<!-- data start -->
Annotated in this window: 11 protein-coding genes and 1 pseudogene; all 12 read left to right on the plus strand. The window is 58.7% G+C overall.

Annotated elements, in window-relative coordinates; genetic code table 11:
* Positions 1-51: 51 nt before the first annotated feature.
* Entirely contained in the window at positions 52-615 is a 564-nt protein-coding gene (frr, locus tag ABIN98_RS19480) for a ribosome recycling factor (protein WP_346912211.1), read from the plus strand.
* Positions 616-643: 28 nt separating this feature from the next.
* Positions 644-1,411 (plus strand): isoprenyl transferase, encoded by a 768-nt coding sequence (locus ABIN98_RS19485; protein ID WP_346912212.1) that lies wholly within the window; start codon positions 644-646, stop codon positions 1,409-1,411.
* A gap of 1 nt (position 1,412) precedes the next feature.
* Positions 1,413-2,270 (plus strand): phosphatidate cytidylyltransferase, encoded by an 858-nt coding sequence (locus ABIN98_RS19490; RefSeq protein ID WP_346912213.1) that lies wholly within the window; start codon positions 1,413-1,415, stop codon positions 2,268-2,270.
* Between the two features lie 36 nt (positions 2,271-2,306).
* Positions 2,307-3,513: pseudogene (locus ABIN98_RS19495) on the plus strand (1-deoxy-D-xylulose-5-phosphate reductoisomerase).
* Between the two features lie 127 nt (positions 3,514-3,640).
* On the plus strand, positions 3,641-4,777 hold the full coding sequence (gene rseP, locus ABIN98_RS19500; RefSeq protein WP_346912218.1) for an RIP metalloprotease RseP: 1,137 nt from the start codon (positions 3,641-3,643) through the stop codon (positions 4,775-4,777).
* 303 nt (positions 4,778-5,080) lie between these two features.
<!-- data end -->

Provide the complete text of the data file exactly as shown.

Annotated in this window: 11 protein-coding genes and 1 pseudogene; all 12 read left to right on the plus strand. The window is 58.7% G+C overall.

Annotated elements, in window-relative coordinates; genetic code table 11:
* Positions 1-51: 51 nt before the first annotated feature.
* Entirely contained in the window at positions 52-615 is a 564-nt protein-coding gene (frr, locus tag ABIN98_RS19480) for a ribosome recycling factor (protein WP_346912211.1), read from the plus strand.
* Positions 616-643: 28 nt separating this feature from the next.
* Positions 644-1,411 (plus strand): isoprenyl transferase, encoded by a 768-nt coding sequence (locus ABIN98_RS19485; protein ID WP_346912212.1) that lies wholly within the window; start codon positions 644-646, stop codon positions 1,409-1,411.
* A gap of 1 nt (position 1,412) precedes the next feature.
* Positions 1,413-2,270 (plus strand): phosphatidate cytidylyltransferase, encoded by an 858-nt coding sequence (locus ABIN98_RS19490; RefSeq protein ID WP_346912213.1) that lies wholly within the window; start codon positions 1,413-1,415, stop codon positions 2,268-2,270.
* Between the two features lie 36 nt (positions 2,271-2,306).
* Positions 2,307-3,513: pseudogene (locus ABIN98_RS19495) on the plus strand (1-deoxy-D-xylulose-5-phosphate reductoisomerase).
* Between the two features lie 127 nt (positions 3,514-3,640).
* On the plus strand, positions 3,641-4,777 hold the full coding sequence (gene rseP, locus ABIN98_RS19500; RefSeq protein WP_346912218.1) for an RIP metalloprotease RseP: 1,137 nt from the start codon (positions 3,641-3,643) through the stop codon (positions 4,775-4,777).
* 303 nt (positions 4,778-5,080) lie between these two features.